PhD Studentship: Dynamic Modelling and Optimisation of the next generation of downsized and hybridised gasoline engines

University of Bath - Powertrain and Vehicle Research Centre

New powertrains are composed of numerous new technologies that must work together to improve the efficiency of vehicles (electric drives, complex boosting systems, exhaust gas recirculation, variable engine breathing…). However, the biggest gains in efficiency are not likely to come simply from the technologies themselves, but from the optimised system level combination and control of these technologies. In addition, the largest benefits that will benefit cars on the road will come from undertaking this optimisation under dynamic operating conditions. To do this effectively requires novel methods for developing powertrains based on dynamic system level models of components and the use of optimisation algorithms. Consequently, there is a need to understand how powertrain technologies interact under transient operating conditions, to capture this behaviour in accurate mathematical models, and to propose an optimisation framework that can direct powertrain design tasks.

This PhD will contribute to addressing the above problem. The exact focus of the PhD will be defined through the first year of study but will cover one or more of the following topics: 

  • Experimental techniques for transient characterisation of engine and powertrain sub-systems. This will include novel test rig design, transient test planning to capture the underlying characteristics of real driving and transient data analysis including error analysis.
  • Physics based transient modelling of engine and powertrain. This will require assessing the state of the art for engine models and identifying where modelling improvements are required to enhance model accuracy and/or run time during transient events.
  • Powertrain architecture optimisation methods. This will create a new approach to optimising the layout and sizing of components within a downsized and electric hybrid gasoline powertrain taking into consideration both the physical behaviour of the system and the intended control strategy. This will also include mathematical techniques to reduce the calculation time of dynamic powertrain models.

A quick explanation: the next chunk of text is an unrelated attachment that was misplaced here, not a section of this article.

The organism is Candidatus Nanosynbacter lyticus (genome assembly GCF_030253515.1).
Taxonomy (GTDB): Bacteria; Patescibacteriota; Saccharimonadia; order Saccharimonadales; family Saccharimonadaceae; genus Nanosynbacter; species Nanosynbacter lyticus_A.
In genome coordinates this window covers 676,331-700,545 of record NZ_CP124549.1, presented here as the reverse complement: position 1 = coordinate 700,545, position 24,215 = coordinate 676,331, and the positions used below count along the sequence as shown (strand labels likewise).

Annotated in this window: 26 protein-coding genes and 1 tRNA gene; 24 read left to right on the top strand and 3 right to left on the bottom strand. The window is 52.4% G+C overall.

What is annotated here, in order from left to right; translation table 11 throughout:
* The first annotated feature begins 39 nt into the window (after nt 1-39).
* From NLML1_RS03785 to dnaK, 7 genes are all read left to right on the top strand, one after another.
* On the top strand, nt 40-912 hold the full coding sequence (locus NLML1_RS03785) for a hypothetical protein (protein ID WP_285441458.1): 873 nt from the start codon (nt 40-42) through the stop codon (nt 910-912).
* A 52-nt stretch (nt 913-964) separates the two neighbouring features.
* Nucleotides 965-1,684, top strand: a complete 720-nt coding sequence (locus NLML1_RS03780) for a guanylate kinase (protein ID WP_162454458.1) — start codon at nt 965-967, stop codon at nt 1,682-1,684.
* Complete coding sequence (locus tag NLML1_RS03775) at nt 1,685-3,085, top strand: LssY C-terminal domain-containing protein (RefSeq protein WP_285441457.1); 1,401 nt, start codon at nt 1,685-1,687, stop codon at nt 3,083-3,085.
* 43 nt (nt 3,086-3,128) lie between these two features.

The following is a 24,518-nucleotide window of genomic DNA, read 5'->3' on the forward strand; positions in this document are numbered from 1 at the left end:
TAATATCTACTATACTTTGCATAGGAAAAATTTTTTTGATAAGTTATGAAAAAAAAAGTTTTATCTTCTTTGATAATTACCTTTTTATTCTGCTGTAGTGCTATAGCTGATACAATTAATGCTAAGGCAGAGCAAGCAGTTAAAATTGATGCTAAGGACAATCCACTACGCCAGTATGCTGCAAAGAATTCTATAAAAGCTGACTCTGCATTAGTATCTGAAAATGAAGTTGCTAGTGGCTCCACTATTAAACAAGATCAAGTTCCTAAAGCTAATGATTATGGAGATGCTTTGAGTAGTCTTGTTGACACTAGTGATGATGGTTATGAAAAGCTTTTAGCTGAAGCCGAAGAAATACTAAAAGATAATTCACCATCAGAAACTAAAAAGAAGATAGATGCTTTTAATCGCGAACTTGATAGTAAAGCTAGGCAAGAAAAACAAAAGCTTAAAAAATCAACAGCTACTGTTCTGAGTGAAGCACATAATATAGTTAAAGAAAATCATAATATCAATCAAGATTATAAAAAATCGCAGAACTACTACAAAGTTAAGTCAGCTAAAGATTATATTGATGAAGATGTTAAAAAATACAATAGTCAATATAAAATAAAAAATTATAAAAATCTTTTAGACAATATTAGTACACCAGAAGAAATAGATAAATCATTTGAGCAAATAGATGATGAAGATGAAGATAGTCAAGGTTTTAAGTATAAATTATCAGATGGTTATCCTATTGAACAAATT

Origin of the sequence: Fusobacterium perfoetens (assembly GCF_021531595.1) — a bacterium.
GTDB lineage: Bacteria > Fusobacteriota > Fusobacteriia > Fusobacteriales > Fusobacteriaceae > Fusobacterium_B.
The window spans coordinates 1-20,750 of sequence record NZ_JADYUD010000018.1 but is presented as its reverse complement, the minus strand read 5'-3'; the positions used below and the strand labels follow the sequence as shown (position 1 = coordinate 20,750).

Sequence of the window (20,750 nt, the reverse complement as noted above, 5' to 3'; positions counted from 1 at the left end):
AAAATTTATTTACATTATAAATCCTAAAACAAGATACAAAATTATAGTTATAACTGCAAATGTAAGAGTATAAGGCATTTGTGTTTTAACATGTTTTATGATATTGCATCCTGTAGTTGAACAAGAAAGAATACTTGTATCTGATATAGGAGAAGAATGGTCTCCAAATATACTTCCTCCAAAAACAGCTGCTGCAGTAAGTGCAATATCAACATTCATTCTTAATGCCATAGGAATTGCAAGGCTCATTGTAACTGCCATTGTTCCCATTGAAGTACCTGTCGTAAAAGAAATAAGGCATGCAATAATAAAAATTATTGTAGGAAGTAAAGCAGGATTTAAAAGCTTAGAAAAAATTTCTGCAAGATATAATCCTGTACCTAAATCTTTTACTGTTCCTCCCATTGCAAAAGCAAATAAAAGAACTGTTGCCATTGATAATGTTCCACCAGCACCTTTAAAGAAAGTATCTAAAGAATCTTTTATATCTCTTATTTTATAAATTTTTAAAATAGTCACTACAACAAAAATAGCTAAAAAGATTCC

The PhD can be highly experimental or modelling bias depending on the interests of the successful candidate.

This PhD will be aligned with the £2.5m Advanced Propulsion Centre funded DYNAMO project underway at the University of Bath. This project will be funding significant experimental activity at the University. DYNAMO brings to together a consortium of 3 Universities and 3 industrial partners led by Ford Technical Centre in the UK. The successful PhD applicant will be joining the research team at the University of Bath composed of 3 post-doctoral researchers, 2 research engineers and a 1 additional PhD student. The successful candidate will be expected to work with researchers and other PhD students at these partner institutions.

This PhD opportunity represents a fantastic opportunity to join one of our flagship projects as the Powertrain and Vehicle Research Centre prepares to open its new Institute of Advanced Automotive Propulsion Systems (IAAPS) on the Bath and Bristol Science Park in 2020.

Applications are welcome from those who are interested in engines and powertrains, have an ability to work independently and have strong communication skills.

The studentship is for three years. It fully covers university tuition fees (at Home/EU level) and provides an annual tax-free stipend of £14,553 (2017/18 rate).

English language requirements must be met at the time of application to be considered for funding.

The successful applicant will ideally have graduated (or be due to graduate) with a 1st or upper second-class Masters or Bachelors in Mechanical or Automotive engineering or a related and relevant subject

Preferred start: 1st  October 2018

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Type / Role:

PhD

Location(s):

South West England